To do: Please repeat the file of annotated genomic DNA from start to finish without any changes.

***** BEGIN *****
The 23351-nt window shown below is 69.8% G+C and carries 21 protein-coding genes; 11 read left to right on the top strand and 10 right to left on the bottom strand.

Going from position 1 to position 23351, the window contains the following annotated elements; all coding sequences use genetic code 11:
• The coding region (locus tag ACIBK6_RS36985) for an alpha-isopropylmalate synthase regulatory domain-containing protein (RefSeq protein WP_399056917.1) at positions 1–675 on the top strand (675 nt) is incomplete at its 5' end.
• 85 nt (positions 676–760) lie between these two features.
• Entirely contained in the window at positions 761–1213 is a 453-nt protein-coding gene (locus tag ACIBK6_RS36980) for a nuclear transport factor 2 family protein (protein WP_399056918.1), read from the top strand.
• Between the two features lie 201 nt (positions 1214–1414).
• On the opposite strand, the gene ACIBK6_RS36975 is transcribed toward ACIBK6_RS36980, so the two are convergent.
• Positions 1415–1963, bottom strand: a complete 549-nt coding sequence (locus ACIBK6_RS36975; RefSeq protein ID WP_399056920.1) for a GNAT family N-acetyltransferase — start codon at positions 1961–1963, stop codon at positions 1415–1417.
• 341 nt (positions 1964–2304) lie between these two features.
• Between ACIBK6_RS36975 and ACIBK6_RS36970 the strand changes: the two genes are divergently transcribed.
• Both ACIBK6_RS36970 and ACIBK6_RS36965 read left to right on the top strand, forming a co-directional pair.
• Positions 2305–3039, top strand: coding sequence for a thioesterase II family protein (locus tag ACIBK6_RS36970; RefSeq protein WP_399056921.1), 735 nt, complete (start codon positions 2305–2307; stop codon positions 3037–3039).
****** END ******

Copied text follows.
The 23351-nt window shown below is 69.8% G+C and carries 21 protein-coding genes; 11 read left to right on the top strand and 10 right to left on the bottom strand.

Going from position 1 to position 23351, the window contains the following annotated elements; all coding sequences use genetic code 11:
• The coding region (locus tag ACIBK6_RS36985) for an alpha-isopropylmalate synthase regulatory domain-containing protein (RefSeq protein WP_399056917.1) at positions 1–675 on the top strand (675 nt) is incomplete at its 5' end.
• 85 nt (positions 676–760) lie between these two features.
• Entirely contained in the window at positions 761–1213 is a 453-nt protein-coding gene (locus tag ACIBK6_RS36980) for a nuclear transport factor 2 family protein (protein WP_399056918.1), read from the top strand.
• Between the two features lie 201 nt (positions 1214–1414).
• On the opposite strand, the gene ACIBK6_RS36975 is transcribed toward ACIBK6_RS36980, so the two are convergent.
• Positions 1415–1963, bottom strand: a complete 549-nt coding sequence (locus ACIBK6_RS36975; RefSeq protein ID WP_399056920.1) for a GNAT family N-acetyltransferase — start codon at positions 1961–1963, stop codon at positions 1415–1417.
• 341 nt (positions 1964–2304) lie between these two features.
• Between ACIBK6_RS36975 and ACIBK6_RS36970 the strand changes: the two genes are divergently transcribed.
• Both ACIBK6_RS36970 and ACIBK6_RS36965 read left to right on the top strand, forming a co-directional pair.
• Positions 2305–3039, top strand: coding sequence for a thioesterase II family protein (locus tag ACIBK6_RS36970; RefSeq protein WP_399056921.1), 735 nt, complete (start codon positions 2305–2307; stop codon positions 3037–3039).